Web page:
We know today that we need to have customers at the heart of all we do.
Customers are central to our purpose. Revenue comes from the decisions made by customers. Growth comes from the amount of advocacy provided by our customers.
And yet most organisations still utilise business models that are based on product-centric or delivery-centric approaches. We tend to focus on what we do, rather than the value we can create for our chosen customers.
We need a customer centric business model.
Using models developed for business in the previous century will not cut it today.
The Age of the Customer
Customers have significantly changed their behaviour (in five key ways). As Forrester puts it, we are in ‘the age of the customer’.
Today the customer is in control. They make the decisions to buy – they will not be sold to. They make the decisions that provide positive word of mouth, or not.
From a business or organisation perspective, we see the outcome of these customer decisions reflected in the value of the customer portfolio.
The Customer Portfolio
An organisation’s collective sum of customers, their monetary value to the organisation and their collective voice for advocacy.
Looking at the customer portfolio we can assess this value typically by using measures such as customer lifetime value (CLV; of specific customer groups) and the collective measures that form the net promoter score. And not just NPS itself, but the understanding of the portions of the customer portfolio that are advocates or detractors.
Why is it that most customer portfolios are full of detractors and customers that are not very profitable?
Mainly because businesses with a product or delivery approach, sell to the wrong customers. They will sell to anyone that will buy. They are focused on cashflow, not profit. And not delivering value for the customers that meet the two-way value exchange.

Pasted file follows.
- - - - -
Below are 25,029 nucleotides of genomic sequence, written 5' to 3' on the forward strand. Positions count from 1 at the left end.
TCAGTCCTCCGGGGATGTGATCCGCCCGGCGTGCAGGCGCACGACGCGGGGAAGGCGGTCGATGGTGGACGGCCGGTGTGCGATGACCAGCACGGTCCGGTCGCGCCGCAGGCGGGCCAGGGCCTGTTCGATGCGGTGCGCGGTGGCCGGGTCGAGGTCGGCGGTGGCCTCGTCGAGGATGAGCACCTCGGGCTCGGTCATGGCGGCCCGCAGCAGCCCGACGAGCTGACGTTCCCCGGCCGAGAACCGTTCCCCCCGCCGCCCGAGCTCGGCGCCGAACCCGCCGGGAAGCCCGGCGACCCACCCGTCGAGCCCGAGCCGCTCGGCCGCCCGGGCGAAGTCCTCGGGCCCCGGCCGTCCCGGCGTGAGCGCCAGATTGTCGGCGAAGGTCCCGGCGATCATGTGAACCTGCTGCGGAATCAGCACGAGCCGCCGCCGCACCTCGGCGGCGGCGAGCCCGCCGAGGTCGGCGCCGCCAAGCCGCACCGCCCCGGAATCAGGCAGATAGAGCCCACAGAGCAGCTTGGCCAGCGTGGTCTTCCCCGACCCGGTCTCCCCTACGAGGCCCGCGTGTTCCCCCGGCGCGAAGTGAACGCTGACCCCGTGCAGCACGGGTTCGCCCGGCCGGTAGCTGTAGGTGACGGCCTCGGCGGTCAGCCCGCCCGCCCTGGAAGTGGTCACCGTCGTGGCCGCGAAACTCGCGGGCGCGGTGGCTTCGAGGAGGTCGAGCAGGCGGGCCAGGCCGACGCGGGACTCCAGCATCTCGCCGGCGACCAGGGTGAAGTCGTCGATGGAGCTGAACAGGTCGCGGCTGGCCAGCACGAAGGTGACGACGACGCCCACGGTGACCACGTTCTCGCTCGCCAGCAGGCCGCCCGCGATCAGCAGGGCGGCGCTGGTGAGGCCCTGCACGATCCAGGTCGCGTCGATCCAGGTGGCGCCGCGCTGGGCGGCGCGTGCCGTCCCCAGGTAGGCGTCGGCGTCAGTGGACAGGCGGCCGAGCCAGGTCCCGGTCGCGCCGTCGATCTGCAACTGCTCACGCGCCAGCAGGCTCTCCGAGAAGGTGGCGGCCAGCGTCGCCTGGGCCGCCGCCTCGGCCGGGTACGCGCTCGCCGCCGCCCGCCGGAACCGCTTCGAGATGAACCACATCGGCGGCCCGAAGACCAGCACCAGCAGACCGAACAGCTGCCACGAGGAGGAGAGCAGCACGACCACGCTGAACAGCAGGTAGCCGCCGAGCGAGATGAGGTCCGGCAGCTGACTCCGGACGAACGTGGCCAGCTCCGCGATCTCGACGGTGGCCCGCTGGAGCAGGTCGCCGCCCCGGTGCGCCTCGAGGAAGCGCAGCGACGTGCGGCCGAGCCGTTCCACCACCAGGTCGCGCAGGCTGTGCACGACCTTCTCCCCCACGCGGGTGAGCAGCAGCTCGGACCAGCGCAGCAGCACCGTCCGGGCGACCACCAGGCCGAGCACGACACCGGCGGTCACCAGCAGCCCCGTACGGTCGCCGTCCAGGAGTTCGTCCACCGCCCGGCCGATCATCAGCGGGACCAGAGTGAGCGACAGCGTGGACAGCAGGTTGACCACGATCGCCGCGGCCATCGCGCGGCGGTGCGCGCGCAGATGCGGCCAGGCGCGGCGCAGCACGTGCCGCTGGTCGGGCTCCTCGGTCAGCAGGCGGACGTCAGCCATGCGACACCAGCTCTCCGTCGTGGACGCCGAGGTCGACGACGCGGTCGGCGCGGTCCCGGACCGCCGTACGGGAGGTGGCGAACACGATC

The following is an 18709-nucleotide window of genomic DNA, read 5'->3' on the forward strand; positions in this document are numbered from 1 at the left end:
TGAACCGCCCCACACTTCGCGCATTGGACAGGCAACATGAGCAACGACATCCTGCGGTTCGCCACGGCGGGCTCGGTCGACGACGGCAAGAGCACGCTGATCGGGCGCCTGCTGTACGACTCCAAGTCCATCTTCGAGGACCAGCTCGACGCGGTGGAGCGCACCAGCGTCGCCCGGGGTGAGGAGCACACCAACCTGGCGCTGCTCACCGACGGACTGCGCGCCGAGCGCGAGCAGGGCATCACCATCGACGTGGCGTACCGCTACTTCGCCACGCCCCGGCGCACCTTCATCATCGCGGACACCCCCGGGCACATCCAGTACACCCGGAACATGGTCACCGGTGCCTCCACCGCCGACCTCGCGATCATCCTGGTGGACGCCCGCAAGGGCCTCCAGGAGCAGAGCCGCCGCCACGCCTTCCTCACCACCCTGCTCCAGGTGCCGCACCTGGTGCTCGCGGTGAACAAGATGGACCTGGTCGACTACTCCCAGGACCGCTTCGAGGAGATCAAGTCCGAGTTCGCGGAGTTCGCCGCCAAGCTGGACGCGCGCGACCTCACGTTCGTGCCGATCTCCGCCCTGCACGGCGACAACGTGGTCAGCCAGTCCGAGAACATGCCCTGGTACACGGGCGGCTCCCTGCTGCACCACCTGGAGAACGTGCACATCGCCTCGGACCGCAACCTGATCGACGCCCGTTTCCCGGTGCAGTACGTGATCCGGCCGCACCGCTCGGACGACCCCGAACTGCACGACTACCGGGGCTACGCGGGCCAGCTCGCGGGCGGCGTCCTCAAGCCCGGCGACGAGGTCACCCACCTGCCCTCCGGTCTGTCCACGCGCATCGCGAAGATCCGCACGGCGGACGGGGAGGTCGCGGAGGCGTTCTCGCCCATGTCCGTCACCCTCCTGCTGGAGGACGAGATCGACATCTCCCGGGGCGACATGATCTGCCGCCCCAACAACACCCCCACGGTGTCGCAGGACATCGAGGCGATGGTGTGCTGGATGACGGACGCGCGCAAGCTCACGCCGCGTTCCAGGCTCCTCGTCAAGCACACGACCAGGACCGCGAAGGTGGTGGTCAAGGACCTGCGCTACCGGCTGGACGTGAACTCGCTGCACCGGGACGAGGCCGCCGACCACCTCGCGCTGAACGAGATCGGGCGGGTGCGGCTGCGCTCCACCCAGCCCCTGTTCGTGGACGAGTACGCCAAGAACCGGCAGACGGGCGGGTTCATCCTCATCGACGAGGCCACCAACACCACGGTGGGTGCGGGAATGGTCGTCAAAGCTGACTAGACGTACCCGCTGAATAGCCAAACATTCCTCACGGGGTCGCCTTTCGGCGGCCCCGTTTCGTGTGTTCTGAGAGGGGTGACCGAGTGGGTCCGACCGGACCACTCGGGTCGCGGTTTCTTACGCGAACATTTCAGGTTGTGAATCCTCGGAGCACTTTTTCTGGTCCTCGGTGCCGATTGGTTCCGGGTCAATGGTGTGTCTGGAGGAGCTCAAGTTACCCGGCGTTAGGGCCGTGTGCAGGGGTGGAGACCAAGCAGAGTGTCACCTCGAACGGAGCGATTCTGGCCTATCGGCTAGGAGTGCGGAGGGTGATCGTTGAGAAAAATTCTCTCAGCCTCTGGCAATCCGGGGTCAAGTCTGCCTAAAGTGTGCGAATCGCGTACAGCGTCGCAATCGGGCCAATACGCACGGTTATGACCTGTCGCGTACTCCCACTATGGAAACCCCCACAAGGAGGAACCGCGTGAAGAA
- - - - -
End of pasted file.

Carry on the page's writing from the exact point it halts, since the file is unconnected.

Therefore, a business should be designing its activities and aligning its resources with an intent that improves the value of the customer portfolio and therefore the business (profitability and advocacy).
Even not-for-profits and government owned corporations seek to create a surplus, or at least deliver more value for less cost. The common denominator here is still the customer. And also, how we create value (or not) for these customers.
We then accept today that designing the business from a customer centric perspective is a good idea. It delivers benefits for the business and for the customer. Therefore, we need a business model that guides how we go about creating a customer centric business. This business model has three phases.
The Customer Centric Business Model
Here is an overview of the Customer Centric Business Model
We can see that Phase One is about developing a Customer Strategy for your organisation, your specific context.
This will start with firstly knowing your Customer Groups. The identification of these customer groups goes beyond general categorisations or personas, it has to examine how various customers behave. The values behind their decision-making is made visible in their behaviours.
Once we have the first iteration of these customer groups, then we create an understanding the Two-Way Value exchange.
Two-way value exchange
Exactly who are the customers that get the value your deliver?
Who are the customers that your purpose and values resonate with?
Which customers are the most valuable for you?
From a pecuniary perspective (potentially using CLV) and from an advocacy perspective?
Creating an understanding of your customer groups and the two-way value exchange is often iterative, it develops and improves over time. Do not get bogged down here. Recognise that you will learn more about your customer groups over time.
It is iterative
So, take your first cut of these customer groups and then determine what your intent is with each group. Do you wish to grow this portion of the customer portfolio? Do you need to re-engineer how you interact with these customers? Is there any where you need to end the relationship? Put some effort into selecting a clear intent with each customer group and determine the results or outcomes you would expect to see when that intent is realised.